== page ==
Tuesday, 26 February 2013
Transformations: Poetry from Art at Tate Modern, Lucy McKenzie
Last night was our first session of my new course at Tate Modern – Transformations: Poetry from Art. We worked in A Bigger Splash, in the last room, surrounded by Lucy McKenzie's trompe l'oeil room sets, with their wallpaper stains and cloudscapes. These wall-sized paintings were prompted by Muriel Spark's novella, The Girls of Slender Means about a Kensington townhouse converted into a boarding house for down-at-heel women in the post-war era. The house vanishes by the end of the story, but I won't spoil it by saying how. McKenzie interprets this with an illusion of a half-sky half-house.
Our task was to transform a visual art work based on literature, back into literature, a tall order for twenty-five people in one and a half hours.
I started the class by asking them to speed-write their response to the installation without knowing any of its background. They had five minutes to do this, and could write anything that came into their heads. The important thing was to write. I suggested they focus on one detail. We then sat down and introduced ourselves, offering the group one phrase from the speed-writing as a gift. We followed this with a discussion of the art and McKenzie's intentions.
We studied poems which are set in a room. In Cavafy's 'The Afternoon Sun' the vanished furniture of a room turned into an office is evoked, "Beside the window the bed; / the afternoon sun used to touch half of it" and a lost love is mourned through the furnishings. In the Hebrew poet Amir Or's short poem 'Home' a philosophical meditation on ideas of 'home' ends on a shocking surreal image: "Faceless night covers with its wings the fish's spasms on the hook". A poem can make an abrupt tonal shift and tell more of its intent through the image of a fish caught in a giant hook as if in a doll's house. I'd brought lots of examples of poems that have a house as their central focus, including Margaret Atwood's 'Morning in the Burned House' and Marie Howe's 'The Attic', but we only had time to discuss one more, Marilyn Nelson's praise poem 'Dusting', a good example of how to narrow the focus to a microscopic level, in this case dust, so as to make a larger statement.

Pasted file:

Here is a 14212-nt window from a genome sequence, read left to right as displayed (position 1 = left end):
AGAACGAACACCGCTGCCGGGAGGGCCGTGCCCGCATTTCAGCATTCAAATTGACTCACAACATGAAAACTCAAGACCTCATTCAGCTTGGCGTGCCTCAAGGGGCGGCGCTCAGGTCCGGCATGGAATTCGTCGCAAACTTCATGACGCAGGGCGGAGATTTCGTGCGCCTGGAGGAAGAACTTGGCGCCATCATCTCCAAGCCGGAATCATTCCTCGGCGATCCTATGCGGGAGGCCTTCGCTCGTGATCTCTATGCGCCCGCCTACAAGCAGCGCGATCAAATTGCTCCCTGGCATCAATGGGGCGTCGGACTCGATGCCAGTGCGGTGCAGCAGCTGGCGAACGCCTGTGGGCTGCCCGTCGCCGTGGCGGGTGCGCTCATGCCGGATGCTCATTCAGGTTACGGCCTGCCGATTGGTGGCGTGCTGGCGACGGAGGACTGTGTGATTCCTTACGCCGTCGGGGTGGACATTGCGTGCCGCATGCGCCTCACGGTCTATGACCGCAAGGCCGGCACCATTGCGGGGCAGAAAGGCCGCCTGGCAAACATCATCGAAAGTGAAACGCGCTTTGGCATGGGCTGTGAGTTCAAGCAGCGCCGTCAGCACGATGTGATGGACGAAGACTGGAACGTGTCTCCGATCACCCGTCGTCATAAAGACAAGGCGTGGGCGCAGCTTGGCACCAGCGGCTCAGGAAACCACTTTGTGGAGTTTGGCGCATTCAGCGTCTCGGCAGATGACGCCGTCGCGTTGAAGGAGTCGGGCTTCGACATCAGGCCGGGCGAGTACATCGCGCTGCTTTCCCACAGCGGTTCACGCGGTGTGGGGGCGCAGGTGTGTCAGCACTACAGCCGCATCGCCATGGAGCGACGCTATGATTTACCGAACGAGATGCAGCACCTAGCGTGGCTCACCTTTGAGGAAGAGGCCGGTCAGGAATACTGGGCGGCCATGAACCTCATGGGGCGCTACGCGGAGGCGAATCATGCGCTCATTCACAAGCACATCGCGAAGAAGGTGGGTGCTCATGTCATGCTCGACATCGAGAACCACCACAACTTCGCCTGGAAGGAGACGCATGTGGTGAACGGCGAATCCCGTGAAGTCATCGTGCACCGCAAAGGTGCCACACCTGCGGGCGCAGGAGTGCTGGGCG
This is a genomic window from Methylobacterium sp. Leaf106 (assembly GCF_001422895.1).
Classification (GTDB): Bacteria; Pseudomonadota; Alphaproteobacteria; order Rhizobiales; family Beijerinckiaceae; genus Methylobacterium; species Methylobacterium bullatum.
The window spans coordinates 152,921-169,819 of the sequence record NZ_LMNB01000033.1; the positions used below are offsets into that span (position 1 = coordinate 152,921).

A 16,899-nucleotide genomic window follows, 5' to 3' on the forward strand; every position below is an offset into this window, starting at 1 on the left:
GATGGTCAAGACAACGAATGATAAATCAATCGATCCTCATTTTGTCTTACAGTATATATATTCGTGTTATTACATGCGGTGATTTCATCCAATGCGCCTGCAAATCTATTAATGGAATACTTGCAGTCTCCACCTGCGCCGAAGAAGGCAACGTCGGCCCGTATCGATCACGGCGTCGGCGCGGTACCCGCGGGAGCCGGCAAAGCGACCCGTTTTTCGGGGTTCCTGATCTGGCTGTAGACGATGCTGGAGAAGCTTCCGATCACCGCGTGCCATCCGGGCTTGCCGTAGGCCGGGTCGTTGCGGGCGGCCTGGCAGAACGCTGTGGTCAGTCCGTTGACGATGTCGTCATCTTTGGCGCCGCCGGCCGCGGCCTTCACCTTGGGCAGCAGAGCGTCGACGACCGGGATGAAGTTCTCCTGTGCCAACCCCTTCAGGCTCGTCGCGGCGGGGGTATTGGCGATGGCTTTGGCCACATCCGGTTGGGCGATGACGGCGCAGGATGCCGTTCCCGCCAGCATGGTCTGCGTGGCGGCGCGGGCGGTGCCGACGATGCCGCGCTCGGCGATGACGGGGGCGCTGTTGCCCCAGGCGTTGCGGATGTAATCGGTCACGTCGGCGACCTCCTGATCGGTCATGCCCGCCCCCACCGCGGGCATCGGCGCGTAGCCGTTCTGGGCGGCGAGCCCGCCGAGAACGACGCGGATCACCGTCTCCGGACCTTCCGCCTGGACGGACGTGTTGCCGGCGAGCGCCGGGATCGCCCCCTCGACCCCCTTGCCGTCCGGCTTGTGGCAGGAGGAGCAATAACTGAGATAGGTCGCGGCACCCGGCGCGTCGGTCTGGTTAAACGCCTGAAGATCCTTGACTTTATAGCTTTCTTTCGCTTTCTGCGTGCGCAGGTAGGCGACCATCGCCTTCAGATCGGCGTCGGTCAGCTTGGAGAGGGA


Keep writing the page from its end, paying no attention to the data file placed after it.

They now had fifteen minutes to write a poem, incorporating one of the gift phrases. I asked them to consider three things: that they were not expected to write well, they had permission to write badly, because good writing might come from that, from having the freedom to experiment. The second thing was that they shouldn't feel constrained by the artwork, they should use it as they wish, and if they needed to stray far from that source then so be it. Being dutiful can hinder. However, it was there to help, instead of a blank page, so they might have a go at first. The third suggestion was that they try to remember a home they have lived in, and write about a relationship through that home and its furniture, doors or dust. It's hard to write a good poem if the writer is not fully engaged with the subject, so they should look for their way in to it.
Fifteen minutes is not much time, not enough to worry and get self-critical. Everyone read their poems back; it's always fascinating to hear how different they all are. I heard poems, germs of poems and rich material for poems, a satisfying start to the course.
Next week we'll be in the Poetry and Dream wing, looking at the Sudanese painter Ibrahim El-Salahi's haunting work 'Reborn Sounds of Childhood Dreams I', which I am very much looking forward to.